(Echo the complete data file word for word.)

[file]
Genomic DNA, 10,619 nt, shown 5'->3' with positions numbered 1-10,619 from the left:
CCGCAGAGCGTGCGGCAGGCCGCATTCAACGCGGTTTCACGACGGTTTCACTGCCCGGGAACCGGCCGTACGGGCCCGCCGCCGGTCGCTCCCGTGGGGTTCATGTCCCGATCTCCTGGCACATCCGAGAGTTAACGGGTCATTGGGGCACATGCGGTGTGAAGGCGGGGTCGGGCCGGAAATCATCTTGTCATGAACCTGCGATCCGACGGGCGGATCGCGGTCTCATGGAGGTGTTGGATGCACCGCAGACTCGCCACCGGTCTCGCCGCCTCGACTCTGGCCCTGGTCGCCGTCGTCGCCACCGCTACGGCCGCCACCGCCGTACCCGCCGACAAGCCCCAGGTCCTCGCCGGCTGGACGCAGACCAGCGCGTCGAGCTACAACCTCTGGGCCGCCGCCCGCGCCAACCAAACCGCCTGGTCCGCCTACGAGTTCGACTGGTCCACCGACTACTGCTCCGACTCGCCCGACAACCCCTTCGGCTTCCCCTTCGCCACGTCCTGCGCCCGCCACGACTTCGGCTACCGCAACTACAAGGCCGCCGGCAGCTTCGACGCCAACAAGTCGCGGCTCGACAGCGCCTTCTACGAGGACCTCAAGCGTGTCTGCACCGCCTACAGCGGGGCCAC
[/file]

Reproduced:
Genomic DNA, 10,619 nt, shown 5'->3' with positions numbered 1-10,619 from the left:
CCGCAGAGCGTGCGGCAGGCCGCATTCAACGCGGTTTCACGACGGTTTCACTGCCCGGGAACCGGCCGTACGGGCCCGCCGCCGGTCGCTCCCGTGGGGTTCATGTCCCGATCTCCTGGCACATCCGAGAGTTAACGGGTCATTGGGGCACATGCGGTGTGAAGGCGGGGTCGGGCCGGAAATCATCTTGTCATGAACCTGCGATCCGACGGGCGGATCGCGGTCTCATGGAGGTGTTGGATGCACCGCAGACTCGCCACCGGTCTCGCCGCCTCGACTCTGGCCCTGGTCGCCGTCGTCGCCACCGCTACGGCCGCCACCGCCGTACCCGCCGACAAGCCCCAGGTCCTCGCCGGCTGGACGCAGACCAGCGCGTCGAGCTACAACCTCTGGGCCGCCGCCCGCGCCAACCAAACCGCCTGGTCCGCCTACGAGTTCGACTGGTCCACCGACTACTGCTCCGACTCGCCCGACAACCCCTTCGGCTTCCCCTTCGCCACGTCCTGCGCCCGCCACGACTTCGGCTACCGCAACTACAAGGCCGCCGGCAGCTTCGACGCCAACAAGTCGCGGCTCGACAGCGCCTTCTACGAGGACCTCAAGCGTGTCTGCACCGCCTACAGCGGGGCCAC